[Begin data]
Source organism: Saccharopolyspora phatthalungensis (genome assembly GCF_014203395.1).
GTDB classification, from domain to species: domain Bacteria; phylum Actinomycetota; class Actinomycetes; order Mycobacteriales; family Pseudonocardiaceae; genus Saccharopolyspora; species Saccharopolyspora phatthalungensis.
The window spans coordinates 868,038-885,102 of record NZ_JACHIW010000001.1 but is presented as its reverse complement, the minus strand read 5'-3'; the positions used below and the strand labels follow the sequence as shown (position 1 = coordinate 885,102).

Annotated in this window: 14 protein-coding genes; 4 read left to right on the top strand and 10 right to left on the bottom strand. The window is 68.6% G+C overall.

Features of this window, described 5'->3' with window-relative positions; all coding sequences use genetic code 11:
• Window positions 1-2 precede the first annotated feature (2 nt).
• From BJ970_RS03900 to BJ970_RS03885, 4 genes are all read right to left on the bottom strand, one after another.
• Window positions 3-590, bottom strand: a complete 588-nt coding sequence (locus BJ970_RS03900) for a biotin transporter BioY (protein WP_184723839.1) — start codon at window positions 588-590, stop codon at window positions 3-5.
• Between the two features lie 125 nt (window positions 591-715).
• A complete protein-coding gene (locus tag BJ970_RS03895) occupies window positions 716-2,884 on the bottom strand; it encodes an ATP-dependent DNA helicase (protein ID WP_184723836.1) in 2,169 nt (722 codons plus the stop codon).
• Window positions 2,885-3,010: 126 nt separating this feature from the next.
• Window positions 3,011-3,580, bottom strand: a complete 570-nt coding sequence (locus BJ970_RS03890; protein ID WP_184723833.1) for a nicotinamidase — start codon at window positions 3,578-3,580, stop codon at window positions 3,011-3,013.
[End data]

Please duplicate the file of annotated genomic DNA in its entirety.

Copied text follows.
Source organism: Saccharopolyspora phatthalungensis (genome assembly GCF_014203395.1).
GTDB classification, from domain to species: domain Bacteria; phylum Actinomycetota; class Actinomycetes; order Mycobacteriales; family Pseudonocardiaceae; genus Saccharopolyspora; species Saccharopolyspora phatthalungensis.
The window spans coordinates 868,038-885,102 of record NZ_JACHIW010000001.1 but is presented as its reverse complement, the minus strand read 5'-3'; the positions used below and the strand labels follow the sequence as shown (position 1 = coordinate 885,102).

Annotated in this window: 14 protein-coding genes; 4 read left to right on the top strand and 10 right to left on the bottom strand. The window is 68.6% G+C overall.

Features of this window, described 5'->3' with window-relative positions; all coding sequences use genetic code 11:
• Window positions 1-2 precede the first annotated feature (2 nt).
• From BJ970_RS03900 to BJ970_RS03885, 4 genes are all read right to left on the bottom strand, one after another.
• Window positions 3-590, bottom strand: a complete 588-nt coding sequence (locus BJ970_RS03900) for a biotin transporter BioY (protein WP_184723839.1) — start codon at window positions 588-590, stop codon at window positions 3-5.
• Between the two features lie 125 nt (window positions 591-715).
• A complete protein-coding gene (locus tag BJ970_RS03895) occupies window positions 716-2,884 on the bottom strand; it encodes an ATP-dependent DNA helicase (protein ID WP_184723836.1) in 2,169 nt (722 codons plus the stop codon).
• Window positions 2,885-3,010: 126 nt separating this feature from the next.
• Window positions 3,011-3,580, bottom strand: a complete 570-nt coding sequence (locus BJ970_RS03890; protein ID WP_184723833.1) for a nicotinamidase — start codon at window positions 3,578-3,580, stop codon at window positions 3,011-3,013.